As special educators we are committed to providing the best possible learning outcomes for every student with an IEP. Sometimes, however, in our best effort to serve those most in need during the transition planning process, we end up disregarding others who can benefit from our attention just as much.
This is the case for 75% of special education students who are classed as having mild to moderate disabilities. While these students make up the majority of students with IEP’s, there are often less tailored supports for them.
In this article, we are joined by Dr. Kurt Hulett – a leading special education expert – to explore shortcomings in post-secondary planning for students with IEPs. We will look at why its important to consider appropriate supports for students with mild and mild/moderate disabilities in transition curricula and uncover the consequences for institutions who fail to take these students’ needs into consideration. Finally, we chart a way forward for special educators who want to fill transition gaps at their school or district.
- 90% of available curricula, assessments, tools, and interest inventories targeted students who would be categorized between moderate to severe on the disability continuum.
- Less than 25% of all students with disabilities fall into the mid-moderate to severe range.
- According to experts, we are not meeting either the legal requirements nor the spirit of the IDEA with regard to Transition Services and students with mild to low-moderate disabilities.
The current state of transition planning across US schools and districts
In large part, when we think of post-secondary transition, we think of the importance of supporting students with more significant disabilities and IEPs to obtain employment following high school and preparing for assisted or independent living, functional skills, and navigating the real world after graduation. For this purpose, Dr Hulett argues, the transition field of special education has engaged in strong research and the development of effective approaches, strategies, and tools to assist students with moderate to severe disabilities, primarily:
“When doing a cursory review of transition planning-related companies and products, I found that over 90% of available curricula, assessments, tools, and interest inventories targeted students who would be categorized between moderate to severe on the disability continuum.”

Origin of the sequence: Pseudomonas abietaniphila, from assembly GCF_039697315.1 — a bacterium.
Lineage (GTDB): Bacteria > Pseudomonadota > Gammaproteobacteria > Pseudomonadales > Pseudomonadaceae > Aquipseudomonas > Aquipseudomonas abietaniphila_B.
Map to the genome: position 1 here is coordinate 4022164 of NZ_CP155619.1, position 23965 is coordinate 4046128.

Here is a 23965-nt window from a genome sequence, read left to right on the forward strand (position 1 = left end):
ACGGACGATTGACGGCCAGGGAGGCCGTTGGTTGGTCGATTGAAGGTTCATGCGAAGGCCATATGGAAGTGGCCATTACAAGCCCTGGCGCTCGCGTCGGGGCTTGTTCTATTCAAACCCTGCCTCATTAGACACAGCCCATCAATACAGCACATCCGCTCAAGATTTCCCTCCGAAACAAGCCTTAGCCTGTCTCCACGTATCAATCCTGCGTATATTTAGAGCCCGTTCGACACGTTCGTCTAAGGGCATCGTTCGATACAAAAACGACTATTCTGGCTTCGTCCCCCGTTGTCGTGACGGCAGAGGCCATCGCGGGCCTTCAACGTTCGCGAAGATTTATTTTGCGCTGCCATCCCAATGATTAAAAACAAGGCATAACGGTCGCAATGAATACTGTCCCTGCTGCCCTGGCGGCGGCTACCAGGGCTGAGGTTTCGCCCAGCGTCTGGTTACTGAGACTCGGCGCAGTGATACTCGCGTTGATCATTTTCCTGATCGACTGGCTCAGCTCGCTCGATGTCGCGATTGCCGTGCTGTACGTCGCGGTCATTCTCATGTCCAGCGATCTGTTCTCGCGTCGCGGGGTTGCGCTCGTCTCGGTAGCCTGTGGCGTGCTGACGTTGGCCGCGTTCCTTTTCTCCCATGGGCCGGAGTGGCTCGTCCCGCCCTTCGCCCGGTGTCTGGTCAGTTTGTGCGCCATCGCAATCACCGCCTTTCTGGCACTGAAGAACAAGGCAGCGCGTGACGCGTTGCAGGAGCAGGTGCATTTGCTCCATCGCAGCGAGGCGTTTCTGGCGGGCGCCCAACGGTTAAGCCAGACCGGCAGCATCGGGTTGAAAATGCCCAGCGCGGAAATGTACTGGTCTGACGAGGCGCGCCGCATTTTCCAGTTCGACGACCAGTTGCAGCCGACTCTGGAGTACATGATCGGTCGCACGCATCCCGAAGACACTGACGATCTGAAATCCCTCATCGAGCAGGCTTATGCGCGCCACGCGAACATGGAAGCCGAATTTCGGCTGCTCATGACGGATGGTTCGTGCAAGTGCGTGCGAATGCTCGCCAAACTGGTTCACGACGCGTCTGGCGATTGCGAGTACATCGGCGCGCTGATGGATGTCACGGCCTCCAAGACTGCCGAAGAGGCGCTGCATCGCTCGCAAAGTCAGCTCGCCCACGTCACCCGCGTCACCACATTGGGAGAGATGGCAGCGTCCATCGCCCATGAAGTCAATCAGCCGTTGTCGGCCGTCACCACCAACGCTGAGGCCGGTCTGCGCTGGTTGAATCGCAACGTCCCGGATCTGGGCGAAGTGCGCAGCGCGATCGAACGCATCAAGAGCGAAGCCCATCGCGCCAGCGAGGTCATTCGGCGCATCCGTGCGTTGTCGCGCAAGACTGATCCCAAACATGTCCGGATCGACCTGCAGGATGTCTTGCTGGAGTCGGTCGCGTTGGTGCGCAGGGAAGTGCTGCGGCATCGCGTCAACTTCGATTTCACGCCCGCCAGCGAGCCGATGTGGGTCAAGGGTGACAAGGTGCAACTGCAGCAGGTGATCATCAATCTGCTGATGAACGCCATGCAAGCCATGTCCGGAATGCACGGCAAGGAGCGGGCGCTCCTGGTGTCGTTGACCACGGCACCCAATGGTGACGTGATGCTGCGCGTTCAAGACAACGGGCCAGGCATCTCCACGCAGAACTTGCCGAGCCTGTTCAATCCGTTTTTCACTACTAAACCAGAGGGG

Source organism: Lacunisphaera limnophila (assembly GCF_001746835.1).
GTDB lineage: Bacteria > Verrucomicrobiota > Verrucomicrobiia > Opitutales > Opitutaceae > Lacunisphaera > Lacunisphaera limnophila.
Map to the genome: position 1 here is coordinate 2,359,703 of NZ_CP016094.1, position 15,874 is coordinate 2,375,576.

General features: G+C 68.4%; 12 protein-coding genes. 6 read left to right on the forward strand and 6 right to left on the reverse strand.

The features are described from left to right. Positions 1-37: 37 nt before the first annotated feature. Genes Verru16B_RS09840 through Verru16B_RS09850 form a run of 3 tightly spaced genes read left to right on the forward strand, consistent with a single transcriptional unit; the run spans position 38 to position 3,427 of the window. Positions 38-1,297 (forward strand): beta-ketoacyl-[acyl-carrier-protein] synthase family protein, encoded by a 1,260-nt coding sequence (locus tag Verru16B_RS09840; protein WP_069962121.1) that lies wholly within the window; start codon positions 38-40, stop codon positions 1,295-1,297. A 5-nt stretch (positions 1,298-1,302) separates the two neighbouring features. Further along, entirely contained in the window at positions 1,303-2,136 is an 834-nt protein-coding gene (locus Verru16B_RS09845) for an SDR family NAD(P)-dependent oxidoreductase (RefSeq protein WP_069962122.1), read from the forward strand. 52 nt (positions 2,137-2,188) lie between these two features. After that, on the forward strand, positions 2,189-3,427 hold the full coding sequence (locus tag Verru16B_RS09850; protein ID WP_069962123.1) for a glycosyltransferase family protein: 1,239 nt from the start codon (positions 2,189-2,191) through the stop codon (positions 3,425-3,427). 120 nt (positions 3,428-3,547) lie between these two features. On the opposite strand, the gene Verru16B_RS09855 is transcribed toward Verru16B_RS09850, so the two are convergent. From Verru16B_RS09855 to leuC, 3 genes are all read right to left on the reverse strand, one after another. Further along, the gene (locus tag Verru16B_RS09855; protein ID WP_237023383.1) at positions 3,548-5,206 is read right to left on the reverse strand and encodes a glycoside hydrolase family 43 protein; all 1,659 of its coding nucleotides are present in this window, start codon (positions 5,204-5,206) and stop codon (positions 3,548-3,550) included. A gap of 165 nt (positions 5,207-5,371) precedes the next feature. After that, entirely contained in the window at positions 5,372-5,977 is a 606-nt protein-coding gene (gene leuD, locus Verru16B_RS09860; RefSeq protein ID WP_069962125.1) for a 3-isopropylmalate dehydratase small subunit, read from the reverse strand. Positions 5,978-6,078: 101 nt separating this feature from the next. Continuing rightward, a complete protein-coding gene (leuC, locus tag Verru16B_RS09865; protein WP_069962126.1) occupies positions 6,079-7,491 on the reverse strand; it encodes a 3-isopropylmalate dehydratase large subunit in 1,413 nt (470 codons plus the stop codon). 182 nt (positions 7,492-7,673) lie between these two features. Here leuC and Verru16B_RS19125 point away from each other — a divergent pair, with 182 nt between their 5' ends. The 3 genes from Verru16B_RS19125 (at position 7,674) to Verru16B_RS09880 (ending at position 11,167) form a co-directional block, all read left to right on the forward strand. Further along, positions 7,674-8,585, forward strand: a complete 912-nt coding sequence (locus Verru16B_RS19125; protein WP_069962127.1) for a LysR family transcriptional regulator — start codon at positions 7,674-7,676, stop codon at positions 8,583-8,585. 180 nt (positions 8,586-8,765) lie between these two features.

Most practitioners of special education will readily admit that for students with mild to lower-moderate disabilities who intend on pursuing post-secondary education options, the transition process is often perfunctory, cursory, and very few resources, supports, or tools exist to help students prepare for this next journey – whether school or career-specific.
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Why it’s important to have transition plans tailored to students with mild to moderate disabilities
- 19% of students with disabilities attended four-year colleges and universities, compared to 40% of students without disabilities. Students with disabilities are more likely to attend two-year colleges or vocational schools.
- 35% of students with disabilities who enter four-year colleges and receive disability services from the college graduate, whereas 55% of students without disabilities graduate.
- Students with disabilities continue to demonstrate poorer employment outcomes than do other young adults (e.g., fewer hours per week, lower salaries, reduced benefits).With regard to this concerning data, the information above is merely the tip of the iceberg regarding deficits students with disabilities have in relation to their non-disabled peers pertaining to high school drop-out rates, 2- and 4-year post-secondary non-completion rates, percentage of students not living independently, employment rates, and so on.
The consequences of neglecting provision of supports for students with mild & mild-moderate disabilities
There are a number of consequences for schools and districts of failing to take into account the needs of students with mild & mild-moderate disabilities during the transition planning process.
One major consequence is the obvious ineffectiveness of having a one-size-fits-all approach to post-secondary transition, which may hamper student’s chances in life beyond high school. But another, potential more damaging outcome for schools and districts specifically, is the increased exposure to legal action that this may entail.
“In my 20-plus years in secondary education and after attending 100’s of IEP meetings, I can say without credible contradiction and a strong degree of certainty that we are in large part not meeting either the legal requirements nor the spirit of the IDEA with regard to Transition Services and students with mild to low-moderate disabilities.”
Dr Hulett’s observation here, of course, is consistent with the tremendous rise in FAPE and Transition-related state complaints and due process hearing filings.
How can schools and districts address IEP inconsistencies?
The first step to overcoming this issue is to acknowledge its prevalence in transition planning today. Taking stock of the shortcomings of our current system will allow us to chart new ways for serving all special needs students with equal care in the future.
Here at Ori Learning we’re committed to enabling successful post-secondary transitions for students with diverse learning needs. Our transition solution is specifically tailored to students with mild to mild-moderate disabilities and features engaging content, powerful translation and accommodations tools, as wells as built in progress monitoring capabilities.